Siberian cold snap settles over Norway

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Brrrrrrr … it’s cold out there! After years of unusually mild winters, Norwegians have been getting a solid dose of snow, ice and now subfreezing temperatures in the double digits, all the result of a cold front from Siberia that moved in over the country this week. 

The cold temperatures are keeping snow on the trees, also around the Oslo area, where it generally melts off quickly. PHOTO: newsinenglish.no

It’s been so long since temperatures have been logged in the minus-20s and -30s centigrade that Norwegian media outlets have felt a need to offer all sorts of warnings and tips over how to deal with it. State broadcaster NRK stressed the advantages of dressing in layers with pure wool closest to the skin, for example, while also reminding Norwegians that this can be a good time to air out dyner, the feather comforters used on most Norwegian beds.

Dog owners have also been advised to equip their four-legged friends with warm vests and booties if they intend to take them out skiing. Snow and ice can otherwise form on their paws and be painful.

Warnings were also up that demand for firewood has been so high that many storage centers were running low on supplies. Hordaland and Trøndelag counties were facing a firewood shortage, just as Trondheim-based newspaper Adresseavisen was reporting the coldest late-winter days in 60 years.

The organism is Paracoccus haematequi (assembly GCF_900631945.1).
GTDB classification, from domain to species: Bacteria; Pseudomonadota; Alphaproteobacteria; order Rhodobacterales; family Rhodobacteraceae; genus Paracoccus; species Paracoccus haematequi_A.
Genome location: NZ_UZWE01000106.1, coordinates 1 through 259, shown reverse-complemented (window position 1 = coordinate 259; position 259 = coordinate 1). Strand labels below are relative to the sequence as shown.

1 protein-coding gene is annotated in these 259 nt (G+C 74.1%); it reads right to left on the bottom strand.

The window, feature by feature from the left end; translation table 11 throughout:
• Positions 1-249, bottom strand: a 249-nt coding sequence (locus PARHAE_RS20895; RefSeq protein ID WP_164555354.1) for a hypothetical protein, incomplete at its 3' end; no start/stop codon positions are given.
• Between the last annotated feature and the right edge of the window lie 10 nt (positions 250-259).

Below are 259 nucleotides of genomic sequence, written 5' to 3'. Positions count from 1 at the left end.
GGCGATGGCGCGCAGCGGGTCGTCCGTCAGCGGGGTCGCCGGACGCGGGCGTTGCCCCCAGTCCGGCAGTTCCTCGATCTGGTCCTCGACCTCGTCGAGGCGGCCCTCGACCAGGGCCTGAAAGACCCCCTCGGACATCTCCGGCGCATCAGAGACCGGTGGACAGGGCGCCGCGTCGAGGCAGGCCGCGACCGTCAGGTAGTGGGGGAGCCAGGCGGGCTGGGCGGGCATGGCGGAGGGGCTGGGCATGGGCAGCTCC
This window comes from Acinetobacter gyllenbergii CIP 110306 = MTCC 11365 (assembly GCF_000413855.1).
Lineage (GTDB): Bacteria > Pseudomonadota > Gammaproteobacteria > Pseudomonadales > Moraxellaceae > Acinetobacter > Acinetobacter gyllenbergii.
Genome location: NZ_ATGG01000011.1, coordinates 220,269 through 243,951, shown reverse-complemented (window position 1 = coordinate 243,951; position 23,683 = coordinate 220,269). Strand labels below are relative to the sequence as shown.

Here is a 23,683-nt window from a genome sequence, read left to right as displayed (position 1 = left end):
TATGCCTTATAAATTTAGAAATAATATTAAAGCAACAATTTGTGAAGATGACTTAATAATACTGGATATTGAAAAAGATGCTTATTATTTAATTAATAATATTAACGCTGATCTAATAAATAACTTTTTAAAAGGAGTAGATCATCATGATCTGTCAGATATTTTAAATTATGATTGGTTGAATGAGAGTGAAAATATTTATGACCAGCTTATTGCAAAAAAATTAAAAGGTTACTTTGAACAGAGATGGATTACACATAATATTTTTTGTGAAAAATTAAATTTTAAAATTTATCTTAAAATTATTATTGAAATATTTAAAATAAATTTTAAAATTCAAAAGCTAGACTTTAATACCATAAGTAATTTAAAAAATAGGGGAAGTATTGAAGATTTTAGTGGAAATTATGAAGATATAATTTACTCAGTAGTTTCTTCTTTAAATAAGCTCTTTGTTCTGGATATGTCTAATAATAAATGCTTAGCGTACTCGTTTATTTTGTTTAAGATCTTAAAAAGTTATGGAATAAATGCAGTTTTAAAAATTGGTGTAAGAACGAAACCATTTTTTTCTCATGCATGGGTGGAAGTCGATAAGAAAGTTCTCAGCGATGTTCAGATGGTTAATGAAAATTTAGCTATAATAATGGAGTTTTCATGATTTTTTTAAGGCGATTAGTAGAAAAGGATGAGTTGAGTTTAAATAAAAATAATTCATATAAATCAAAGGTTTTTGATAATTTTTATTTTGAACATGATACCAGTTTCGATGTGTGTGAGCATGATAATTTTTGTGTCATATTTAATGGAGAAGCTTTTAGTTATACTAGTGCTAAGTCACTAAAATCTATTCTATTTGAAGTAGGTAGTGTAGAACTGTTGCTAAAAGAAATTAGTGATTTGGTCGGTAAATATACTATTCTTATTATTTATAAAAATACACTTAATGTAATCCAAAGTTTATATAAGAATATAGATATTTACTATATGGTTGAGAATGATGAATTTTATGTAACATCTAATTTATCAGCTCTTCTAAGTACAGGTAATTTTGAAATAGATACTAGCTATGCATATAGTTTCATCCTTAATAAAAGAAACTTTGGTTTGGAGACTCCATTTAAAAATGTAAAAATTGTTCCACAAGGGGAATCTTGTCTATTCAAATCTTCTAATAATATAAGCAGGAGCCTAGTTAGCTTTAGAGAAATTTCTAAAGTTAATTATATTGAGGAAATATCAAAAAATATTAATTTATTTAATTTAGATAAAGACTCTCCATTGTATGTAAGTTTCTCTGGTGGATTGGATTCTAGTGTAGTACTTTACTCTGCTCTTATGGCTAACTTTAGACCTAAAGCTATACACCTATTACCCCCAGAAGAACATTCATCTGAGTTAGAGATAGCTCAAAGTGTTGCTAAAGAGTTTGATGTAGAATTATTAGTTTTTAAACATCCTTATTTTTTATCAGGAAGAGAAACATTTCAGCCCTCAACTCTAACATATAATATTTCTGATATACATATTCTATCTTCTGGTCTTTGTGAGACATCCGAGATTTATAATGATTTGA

Minus-30s from north to south
Thermometers were indeed showing some remarkably low temperatures. It was minus-26C at Bjørnholt in Nordmarka, the popular forest area bordering Oslo’s northern neighbourhoods, in the minus-30s in several areas of inland Hedmark County in the southeast and minus-35.5 in Kautokeino in Norway’s northernmost county of Finnmark.

It was paradoxically almost balmy on the Arctic archipelago of Svalbard, however, which reported temperatures of plus-4c (38F) in Ny-Ålesund, because the cold Siberian high-pressure system was located farther to the south and over Europe, where even Rome got some snow. “That says something about the contrasts here,” state meteorologist Rafael Escobar Løvdahl told newspaper Aftenposten. He said that when a high-pressure system is centered of Northern Scandinavia, warmer low-pressure systems from the south move around it and north to Svalbard.

While it was raining on Svalbard’s main island of Spitsbergen, boat operators off Norway’s southern coast were warned that ice can quickly form in the cold and wind. Flags were flying briskly in an otherwise sunny but cold Oslo Tuesday morning, with warnings also up that strong winds through the week would make the predicted temperatures of around minus-10C and lower seem much colder. “Chill factors” aren’t normally a big issue in Norwegian cities, but this winter they are.

Løvdahl and his colleagues were forecasting that the cold weather would likely last around seven days, into next week.

newsinenglish.no/Nina Berglund